New adults on the block
Neighbor is a heavy band with some heavy thoughts on their mind. They celebrate the release of their first full-length album, Neighbor, with a release show at Zanzabar on Friday. LEO asked guitarist Sean Gardner about the new record, which was produced by Trip Barriger at Treehouse Audio.
LEO: Who writes what? What inspires the songwriting?
Sean Gardner: I find the term “inspiration” problematic. Writing is a matter of work, not divine revelation. In our case, the labor is collective — beginning with a small idea for a single instrument and expanding with rapport among the band.
LEO: I detect a somewhat militaristic sound at times, at least on “Hordes.” Is this intentional?
SG: “Hordes,” especially, is organized around violent sounds — scratches, alarms, explosions. The marching call-and-response that begins that song is intended to evoke something like an imminent social violence. And what we mean to express is an anxiety that underlies and spews from such a violence.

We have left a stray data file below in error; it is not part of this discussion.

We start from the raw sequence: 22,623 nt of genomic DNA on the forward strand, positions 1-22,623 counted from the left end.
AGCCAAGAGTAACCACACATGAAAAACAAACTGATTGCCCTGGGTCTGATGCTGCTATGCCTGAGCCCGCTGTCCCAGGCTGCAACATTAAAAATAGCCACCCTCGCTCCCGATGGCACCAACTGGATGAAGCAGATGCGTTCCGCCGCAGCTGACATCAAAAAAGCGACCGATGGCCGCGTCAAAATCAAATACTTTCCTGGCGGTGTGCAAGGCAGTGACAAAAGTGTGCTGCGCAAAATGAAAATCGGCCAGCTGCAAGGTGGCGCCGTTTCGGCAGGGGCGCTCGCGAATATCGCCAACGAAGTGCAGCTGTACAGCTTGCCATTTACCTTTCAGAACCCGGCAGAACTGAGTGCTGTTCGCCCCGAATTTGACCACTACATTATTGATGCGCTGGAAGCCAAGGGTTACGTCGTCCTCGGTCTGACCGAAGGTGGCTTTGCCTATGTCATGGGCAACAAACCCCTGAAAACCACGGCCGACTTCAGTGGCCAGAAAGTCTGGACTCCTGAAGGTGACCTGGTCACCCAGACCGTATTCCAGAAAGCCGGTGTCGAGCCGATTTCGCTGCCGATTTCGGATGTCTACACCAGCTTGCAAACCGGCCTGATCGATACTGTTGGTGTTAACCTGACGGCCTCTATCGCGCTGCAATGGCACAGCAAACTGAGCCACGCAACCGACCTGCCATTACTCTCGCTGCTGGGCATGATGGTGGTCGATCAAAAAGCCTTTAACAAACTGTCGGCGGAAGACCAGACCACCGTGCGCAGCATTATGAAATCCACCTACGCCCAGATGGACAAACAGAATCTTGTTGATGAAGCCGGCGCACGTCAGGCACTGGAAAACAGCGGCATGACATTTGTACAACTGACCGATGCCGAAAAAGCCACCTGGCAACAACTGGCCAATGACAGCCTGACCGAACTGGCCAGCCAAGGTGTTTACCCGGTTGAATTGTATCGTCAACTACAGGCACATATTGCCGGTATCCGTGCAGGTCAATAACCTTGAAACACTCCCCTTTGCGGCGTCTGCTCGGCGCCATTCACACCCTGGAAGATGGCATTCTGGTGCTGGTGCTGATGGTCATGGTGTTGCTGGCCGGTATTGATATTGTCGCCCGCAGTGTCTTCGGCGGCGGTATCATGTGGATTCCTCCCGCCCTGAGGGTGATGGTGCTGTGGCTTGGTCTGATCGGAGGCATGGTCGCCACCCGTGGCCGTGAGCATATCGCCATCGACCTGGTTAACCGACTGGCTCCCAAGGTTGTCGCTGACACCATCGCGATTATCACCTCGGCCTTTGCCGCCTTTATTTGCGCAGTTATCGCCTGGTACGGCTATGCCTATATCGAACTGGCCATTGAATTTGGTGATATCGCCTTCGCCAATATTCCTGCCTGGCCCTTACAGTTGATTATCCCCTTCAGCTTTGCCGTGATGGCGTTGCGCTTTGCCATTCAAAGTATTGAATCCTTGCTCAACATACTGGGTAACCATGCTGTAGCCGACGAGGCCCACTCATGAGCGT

LEO: How has playing in Neighbor been different for you from playing in Bu Hao Ting or Twenty First Century Fox?
SG: There are plenty of technical and conceptual disparities between those three bands. But it’s the result of more than a dozen rather unique individuals engaged in a common, collaborative process. Neighbor may be dynamically aggressive, BHT primitive and atonal, or TFCF melodically infectious, but these qualities are results of the same procedure — sharing ideas among friends.
LEO: When someone discovers this record in 80 years, what would you want them to think about it?
SG: Nothing. We just want to incite arousal.
Listen at neighborusa.bandcamp.com.